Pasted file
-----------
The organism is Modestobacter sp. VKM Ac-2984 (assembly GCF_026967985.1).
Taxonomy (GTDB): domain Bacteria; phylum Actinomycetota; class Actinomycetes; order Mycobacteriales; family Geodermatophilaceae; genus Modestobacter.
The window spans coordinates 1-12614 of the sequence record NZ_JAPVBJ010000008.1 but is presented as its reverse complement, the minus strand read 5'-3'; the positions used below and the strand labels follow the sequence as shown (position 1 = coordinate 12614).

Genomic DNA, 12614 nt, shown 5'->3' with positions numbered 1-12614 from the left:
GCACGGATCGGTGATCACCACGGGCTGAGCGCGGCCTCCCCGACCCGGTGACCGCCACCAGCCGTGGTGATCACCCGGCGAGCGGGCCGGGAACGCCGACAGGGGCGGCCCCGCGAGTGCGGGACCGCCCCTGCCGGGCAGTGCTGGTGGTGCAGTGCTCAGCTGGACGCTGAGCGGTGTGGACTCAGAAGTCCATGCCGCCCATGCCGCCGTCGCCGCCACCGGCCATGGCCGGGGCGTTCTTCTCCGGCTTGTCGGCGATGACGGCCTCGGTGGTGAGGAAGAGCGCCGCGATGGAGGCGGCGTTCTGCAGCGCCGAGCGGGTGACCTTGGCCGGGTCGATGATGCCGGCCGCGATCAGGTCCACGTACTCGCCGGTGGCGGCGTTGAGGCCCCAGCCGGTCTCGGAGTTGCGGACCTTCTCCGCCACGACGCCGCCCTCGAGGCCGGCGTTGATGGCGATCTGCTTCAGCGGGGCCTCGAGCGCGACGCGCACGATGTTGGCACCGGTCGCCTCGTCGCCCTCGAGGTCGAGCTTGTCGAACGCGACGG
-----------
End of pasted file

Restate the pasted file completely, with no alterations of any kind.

The organism is Modestobacter sp. VKM Ac-2984 (assembly GCF_026967985.1).
Taxonomy (GTDB): domain Bacteria; phylum Actinomycetota; class Actinomycetes; order Mycobacteriales; family Geodermatophilaceae; genus Modestobacter.
The window spans coordinates 1-12614 of the sequence record NZ_JAPVBJ010000008.1 but is presented as its reverse complement, the minus strand read 5'-3'; the positions used below and the strand labels follow the sequence as shown (position 1 = coordinate 12614).

Genomic DNA, 12614 nt, shown 5'->3' with positions numbered 1-12614 from the left:
GCACGGATCGGTGATCACCACGGGCTGAGCGCGGCCTCCCCGACCCGGTGACCGCCACCAGCCGTGGTGATCACCCGGCGAGCGGGCCGGGAACGCCGACAGGGGCGGCCCCGCGAGTGCGGGACCGCCCCTGCCGGGCAGTGCTGGTGGTGCAGTGCTCAGCTGGACGCTGAGCGGTGTGGACTCAGAAGTCCATGCCGCCCATGCCGCCGTCGCCGCCACCGGCCATGGCCGGGGCGTTCTTCTCCGGCTTGTCGGCGATGACGGCCTCGGTGGTGAGGAAGAGCGCCGCGATGGAGGCGGCGTTCTGCAGCGCCGAGCGGGTGACCTTGGCCGGGTCGATGATGCCGGCCGCGATCAGGTCCACGTACTCGCCGGTGGCGGCGTTGAGGCCCCAGCCGGTCTCGGAGTTGCGGACCTTCTCCGCCACGACGCCGCCCTCGAGGCCGGCGTTGATGGCGATCTGCTTCAGCGGGGCCTCGAGCGCGACGCGCACGATGTTGGCACCGGTCGCCTCGTCGCCCTCGAGGTCGAGCTTGTCGAACGCGACGG